Why should I have a solicitor at the police station?

Solicitor assistance at a police station, the Police have a duty to inform any person who is to be interviewed under caution that they have the right to free and independent legal advice, in accordance with the Police and Criminal Evidence Act 1984. The person can then opt to be advised and/or represented by a duty solicitor or a solicitor of their choice.

There are many benefits of having a solicitor present to advise and represent you at the Police Station:

The role of a solicitor is vitally important at this most critical stage of any case. When questioned, a suspect’s responses are going to be recorded. Once something is said it cannot be taken back. When under pressure, distress or fear most people can say things that are not accurate or capable of misinterpretation.

The first job of the solicitor is to explain to their client the role they will perform. They cannot answer the questions for the suspect.  However, they can assist their client by preparing for the interview thoroughly. Before the interview commences they will obtain information from the investigators as to why they suspect their client has committed an offence. By obtaining this information they are able to then advise on the legal issues and take full instructions in private before the formal recorded interview takes place. This in itself can help settle a suspect’s nerves and allow them to gather their thoughts.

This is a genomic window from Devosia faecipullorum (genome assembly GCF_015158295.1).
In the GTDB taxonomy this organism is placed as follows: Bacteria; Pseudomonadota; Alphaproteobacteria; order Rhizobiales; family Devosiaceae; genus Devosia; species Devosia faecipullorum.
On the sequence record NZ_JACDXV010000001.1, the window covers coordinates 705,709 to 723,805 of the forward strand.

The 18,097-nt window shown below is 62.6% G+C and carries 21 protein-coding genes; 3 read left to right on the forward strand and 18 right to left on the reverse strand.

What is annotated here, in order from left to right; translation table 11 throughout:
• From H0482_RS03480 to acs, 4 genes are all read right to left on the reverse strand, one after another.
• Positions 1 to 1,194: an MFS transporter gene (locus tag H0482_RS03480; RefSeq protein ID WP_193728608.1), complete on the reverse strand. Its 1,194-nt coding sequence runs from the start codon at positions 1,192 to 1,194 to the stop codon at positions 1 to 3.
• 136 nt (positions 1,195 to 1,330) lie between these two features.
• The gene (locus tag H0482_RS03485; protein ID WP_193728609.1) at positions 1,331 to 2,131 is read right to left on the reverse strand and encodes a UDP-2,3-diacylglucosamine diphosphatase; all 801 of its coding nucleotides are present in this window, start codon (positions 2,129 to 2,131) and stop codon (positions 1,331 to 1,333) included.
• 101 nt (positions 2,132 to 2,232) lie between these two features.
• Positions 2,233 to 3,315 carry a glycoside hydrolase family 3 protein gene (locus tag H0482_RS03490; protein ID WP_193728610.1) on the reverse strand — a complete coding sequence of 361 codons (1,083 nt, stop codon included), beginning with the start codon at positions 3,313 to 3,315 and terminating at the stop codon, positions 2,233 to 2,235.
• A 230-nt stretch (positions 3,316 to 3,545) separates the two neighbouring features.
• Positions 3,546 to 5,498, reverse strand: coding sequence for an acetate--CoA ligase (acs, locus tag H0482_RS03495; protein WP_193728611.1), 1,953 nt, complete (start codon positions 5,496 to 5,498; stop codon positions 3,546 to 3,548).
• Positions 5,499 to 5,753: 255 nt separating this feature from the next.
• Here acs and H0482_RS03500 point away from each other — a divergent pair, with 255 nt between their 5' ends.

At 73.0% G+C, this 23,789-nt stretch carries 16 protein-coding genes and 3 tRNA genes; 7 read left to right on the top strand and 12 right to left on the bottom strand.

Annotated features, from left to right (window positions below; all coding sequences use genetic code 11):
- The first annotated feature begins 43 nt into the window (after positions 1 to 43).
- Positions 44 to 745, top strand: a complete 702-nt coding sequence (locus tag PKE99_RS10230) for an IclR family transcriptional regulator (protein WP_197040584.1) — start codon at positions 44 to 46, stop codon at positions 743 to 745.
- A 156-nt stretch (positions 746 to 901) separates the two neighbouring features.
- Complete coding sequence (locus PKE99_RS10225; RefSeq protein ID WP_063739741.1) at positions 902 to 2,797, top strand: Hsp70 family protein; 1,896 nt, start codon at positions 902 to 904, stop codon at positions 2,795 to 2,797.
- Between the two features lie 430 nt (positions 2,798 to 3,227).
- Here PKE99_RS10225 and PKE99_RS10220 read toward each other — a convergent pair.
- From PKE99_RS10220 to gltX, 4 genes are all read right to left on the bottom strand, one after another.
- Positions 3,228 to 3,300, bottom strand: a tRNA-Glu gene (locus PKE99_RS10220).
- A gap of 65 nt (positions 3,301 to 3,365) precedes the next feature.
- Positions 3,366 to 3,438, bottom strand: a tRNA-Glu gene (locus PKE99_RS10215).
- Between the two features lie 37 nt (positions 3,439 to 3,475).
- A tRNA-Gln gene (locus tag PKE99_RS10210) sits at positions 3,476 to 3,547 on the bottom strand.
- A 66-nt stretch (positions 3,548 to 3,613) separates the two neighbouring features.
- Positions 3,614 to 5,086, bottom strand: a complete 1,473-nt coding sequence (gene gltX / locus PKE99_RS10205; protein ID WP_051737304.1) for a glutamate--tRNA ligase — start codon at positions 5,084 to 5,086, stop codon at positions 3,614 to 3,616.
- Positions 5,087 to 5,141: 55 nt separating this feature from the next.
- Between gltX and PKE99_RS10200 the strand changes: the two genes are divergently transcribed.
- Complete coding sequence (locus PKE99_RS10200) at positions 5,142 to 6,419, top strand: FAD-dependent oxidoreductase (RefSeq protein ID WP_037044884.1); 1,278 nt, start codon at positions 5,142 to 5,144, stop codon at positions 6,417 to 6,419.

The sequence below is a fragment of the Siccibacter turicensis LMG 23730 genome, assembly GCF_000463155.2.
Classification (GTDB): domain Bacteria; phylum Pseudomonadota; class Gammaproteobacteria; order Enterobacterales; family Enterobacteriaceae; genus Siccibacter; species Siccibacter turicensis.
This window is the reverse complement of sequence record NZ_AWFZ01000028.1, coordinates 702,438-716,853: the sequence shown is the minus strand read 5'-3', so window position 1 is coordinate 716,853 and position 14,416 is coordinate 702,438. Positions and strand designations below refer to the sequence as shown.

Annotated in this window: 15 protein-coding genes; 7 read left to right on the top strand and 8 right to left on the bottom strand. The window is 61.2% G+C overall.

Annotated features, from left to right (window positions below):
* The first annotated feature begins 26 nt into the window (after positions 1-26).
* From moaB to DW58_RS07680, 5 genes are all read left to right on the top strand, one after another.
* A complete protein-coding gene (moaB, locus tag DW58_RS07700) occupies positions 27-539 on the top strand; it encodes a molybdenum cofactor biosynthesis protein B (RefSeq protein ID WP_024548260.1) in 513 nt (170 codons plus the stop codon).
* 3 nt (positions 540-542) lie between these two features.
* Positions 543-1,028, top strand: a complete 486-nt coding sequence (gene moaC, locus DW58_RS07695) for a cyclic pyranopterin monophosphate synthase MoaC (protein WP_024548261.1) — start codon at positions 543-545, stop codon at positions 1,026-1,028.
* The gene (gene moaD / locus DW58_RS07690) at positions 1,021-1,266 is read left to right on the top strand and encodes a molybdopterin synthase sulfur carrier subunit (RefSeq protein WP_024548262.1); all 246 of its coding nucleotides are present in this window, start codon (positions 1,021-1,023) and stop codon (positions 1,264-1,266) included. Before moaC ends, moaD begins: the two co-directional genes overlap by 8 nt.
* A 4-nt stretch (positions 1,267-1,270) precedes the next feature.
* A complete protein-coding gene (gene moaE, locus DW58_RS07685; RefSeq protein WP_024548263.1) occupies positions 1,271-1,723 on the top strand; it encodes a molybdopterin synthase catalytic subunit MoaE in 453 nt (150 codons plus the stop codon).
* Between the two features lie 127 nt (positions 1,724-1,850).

It is not just the Police interview that a solicitor can assist with; they can assist you with ID procedures and biometric samples. A solicitor can also make representations to the Police about bail and any bail conditions due to being imposed.

Solicitor assistance at a police station works to make representations to the investigators after the interview process relating to further enquiries that ought to be conducted that could help their client. This may relate to securing some evidence before it is lost such as CCTV footage. If the police choose to ignore such a specific representation and a case ends up before a court, the courts tend to be less forgiving when that evidence is no longer available but was identified as being relevant and should have been retained.

Contact our specialist team today for further guidance on police station representation.

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